“Well, Tom,” said St. Clare, the day after he had commenced the legal formalities for his enfranchisement, “I’m going to make a free man of you—so have your trunk packed, and get ready to set out for Kentuck.”
The sudden light of joy that shone in Tom’s face as he raised his hands to heaven, his emphatic “Bless the Lord,” rather discomposed St. Clare; he did not like it that Tom should be so ready to leave him.
“No, no, mass’r! taint that—it’s bein a free man! That’s what I’m joyin for.”
“Why, Tom, don’t you think, for your own part, you’ve been better off than to be free?”
“No, indeed, mass’r St. Clare,” said Tom, with a flash of energy. “No, indeed!”
“Why, Tom, you couldn’t possibly have earned, by your work, such clothes and such living as I have given you.”
“Knows all that, mass’r St. Clare; massr’s been too good; but, mass’r, I’d rather have poor clothes, poor house, poor everything, and have ’em mine, than have the best, and have ’em any man’s else—I had so, mass’r; I think it’s natur, mass’r.”
“I suppose so, Tom, and you’ll be going off and leaving me in a month or so,” he added, rather discontentedly. “Though why you shouldn’t, no mortal knows,” he said, in a gayer tone; and getting up, he began to walk the floor.”
“Not while mass’r is in trouble,” said Tom. “I’ll stay with mass’r as long as he wants me— so as I can be any use.”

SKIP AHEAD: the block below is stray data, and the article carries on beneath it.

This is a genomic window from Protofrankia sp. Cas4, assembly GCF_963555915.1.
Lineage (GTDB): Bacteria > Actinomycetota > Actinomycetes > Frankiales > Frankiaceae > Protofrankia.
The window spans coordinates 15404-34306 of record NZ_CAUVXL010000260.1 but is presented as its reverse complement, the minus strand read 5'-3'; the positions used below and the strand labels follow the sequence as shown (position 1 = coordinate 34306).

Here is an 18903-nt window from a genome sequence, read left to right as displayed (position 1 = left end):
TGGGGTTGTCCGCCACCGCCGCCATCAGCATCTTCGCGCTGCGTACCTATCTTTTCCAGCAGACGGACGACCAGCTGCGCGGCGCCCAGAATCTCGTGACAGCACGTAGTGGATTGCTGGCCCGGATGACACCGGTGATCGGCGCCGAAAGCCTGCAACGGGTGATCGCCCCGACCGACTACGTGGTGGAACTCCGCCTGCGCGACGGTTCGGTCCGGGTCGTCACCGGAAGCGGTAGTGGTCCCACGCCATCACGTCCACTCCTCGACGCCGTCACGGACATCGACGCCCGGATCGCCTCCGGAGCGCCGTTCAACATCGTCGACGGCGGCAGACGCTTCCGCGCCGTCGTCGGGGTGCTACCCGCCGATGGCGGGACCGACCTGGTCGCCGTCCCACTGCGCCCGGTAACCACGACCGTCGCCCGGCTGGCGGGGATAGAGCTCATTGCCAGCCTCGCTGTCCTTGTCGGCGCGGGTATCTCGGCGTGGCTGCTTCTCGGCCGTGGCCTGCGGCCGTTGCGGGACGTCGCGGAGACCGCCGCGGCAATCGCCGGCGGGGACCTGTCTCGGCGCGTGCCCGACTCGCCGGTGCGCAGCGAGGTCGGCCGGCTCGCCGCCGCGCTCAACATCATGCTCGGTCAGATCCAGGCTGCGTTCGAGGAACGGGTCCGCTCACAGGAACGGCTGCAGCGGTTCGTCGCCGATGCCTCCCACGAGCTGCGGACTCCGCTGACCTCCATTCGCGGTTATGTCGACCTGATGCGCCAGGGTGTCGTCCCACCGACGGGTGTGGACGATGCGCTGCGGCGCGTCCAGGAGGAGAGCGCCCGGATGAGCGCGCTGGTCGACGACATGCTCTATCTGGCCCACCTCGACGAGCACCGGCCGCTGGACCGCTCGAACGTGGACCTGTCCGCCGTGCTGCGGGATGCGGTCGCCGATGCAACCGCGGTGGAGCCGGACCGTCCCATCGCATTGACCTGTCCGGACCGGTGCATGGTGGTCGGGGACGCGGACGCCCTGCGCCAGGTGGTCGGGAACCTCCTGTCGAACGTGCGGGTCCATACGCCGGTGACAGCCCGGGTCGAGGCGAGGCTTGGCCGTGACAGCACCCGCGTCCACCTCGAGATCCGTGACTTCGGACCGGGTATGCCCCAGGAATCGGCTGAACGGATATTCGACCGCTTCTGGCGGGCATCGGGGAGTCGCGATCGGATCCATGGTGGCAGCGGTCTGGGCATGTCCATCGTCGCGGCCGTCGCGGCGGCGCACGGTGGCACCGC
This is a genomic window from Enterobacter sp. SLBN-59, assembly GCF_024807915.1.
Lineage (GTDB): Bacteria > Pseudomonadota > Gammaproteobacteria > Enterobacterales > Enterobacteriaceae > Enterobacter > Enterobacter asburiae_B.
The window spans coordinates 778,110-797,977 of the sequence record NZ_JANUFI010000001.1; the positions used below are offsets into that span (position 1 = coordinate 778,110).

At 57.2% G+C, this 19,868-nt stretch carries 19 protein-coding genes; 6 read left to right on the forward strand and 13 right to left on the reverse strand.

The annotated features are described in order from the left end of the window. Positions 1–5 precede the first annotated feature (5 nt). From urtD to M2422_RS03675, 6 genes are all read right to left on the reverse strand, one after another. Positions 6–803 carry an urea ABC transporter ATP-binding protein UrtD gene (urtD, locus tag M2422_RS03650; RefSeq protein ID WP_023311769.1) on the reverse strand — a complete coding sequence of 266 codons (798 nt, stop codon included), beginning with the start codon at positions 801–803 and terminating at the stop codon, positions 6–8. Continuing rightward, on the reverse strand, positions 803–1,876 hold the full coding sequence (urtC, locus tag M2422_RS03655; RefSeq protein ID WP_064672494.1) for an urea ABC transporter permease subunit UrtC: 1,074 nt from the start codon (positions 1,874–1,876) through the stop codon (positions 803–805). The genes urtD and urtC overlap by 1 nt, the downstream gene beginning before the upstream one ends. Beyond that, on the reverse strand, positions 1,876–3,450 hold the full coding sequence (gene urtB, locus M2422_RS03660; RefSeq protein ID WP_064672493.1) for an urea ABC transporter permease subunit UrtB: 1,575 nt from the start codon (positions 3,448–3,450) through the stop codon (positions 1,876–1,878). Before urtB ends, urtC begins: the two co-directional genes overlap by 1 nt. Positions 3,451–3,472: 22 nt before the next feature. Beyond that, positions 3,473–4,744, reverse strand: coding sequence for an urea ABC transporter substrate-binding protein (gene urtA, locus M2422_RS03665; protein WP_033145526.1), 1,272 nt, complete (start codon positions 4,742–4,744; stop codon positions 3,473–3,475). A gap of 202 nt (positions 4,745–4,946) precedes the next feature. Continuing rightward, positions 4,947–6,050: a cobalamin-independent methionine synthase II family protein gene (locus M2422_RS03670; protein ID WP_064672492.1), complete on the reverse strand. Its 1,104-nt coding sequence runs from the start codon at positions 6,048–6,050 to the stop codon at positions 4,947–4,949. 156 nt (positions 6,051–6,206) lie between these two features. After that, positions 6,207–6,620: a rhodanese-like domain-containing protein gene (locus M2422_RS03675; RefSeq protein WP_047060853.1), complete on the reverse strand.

“Not while I’m in trouble, Tom?” said St. Clare, looking sadly out of the window. . . . . “And when will my trouble be over?”
“And you really mean to stay by till that day comes,” said St. Clare, half smiling, as he turned from the window, and laid his hand on Tom’s shoulder. “Ah, Tom, you soft, silly boy; I won’t keep you till that day; go home to your wife and children, and give my love to all.”
“I’s faith to believe that day will come,” said Tom, earnestly, and with tears in his eyes; “the Lord has a work for mass’r.”
“A work, hey?” said St. Clare; “well, now, Tom, give me your views on what sort of a work it is; let’s hear.”
“Why, even a poor fellow like me has a work from the Lord; and mass’r St. Clare, that has larnin, and riches, and friends—how much he might do for the Lord!”
“Tom, you seem to think the Lord needs a great deal done for him,” said St. Clare, smiling.
“We does for the Lord when we does for his critturs,” said Tom.
“Good theology, Tom; better than Dr. B. preaches, I dare swear,” said St. Clare.
Marie St. Clare felt the loss of Eva as deeply as she could feel anything, and as she was a woman that has a great faculty of making everybody unhappy when she was, her immediate attendants had still stronger reason to regret the loss of their young mistress, whose winning ways and gentle intercessions had so often been a shield to them from the tyrannical and selfish exactions of her mother. Poor old Mammy, in particular, whose heart, severed from all natural domestic ties, had consoled itself with this one beautiful being, was almost heart-broken. She cried day and night, and was from excess of sorrow less skillful and alert in her ministrations on her mistress than usual, which drew down a constant storm of invectives on her defenceless head.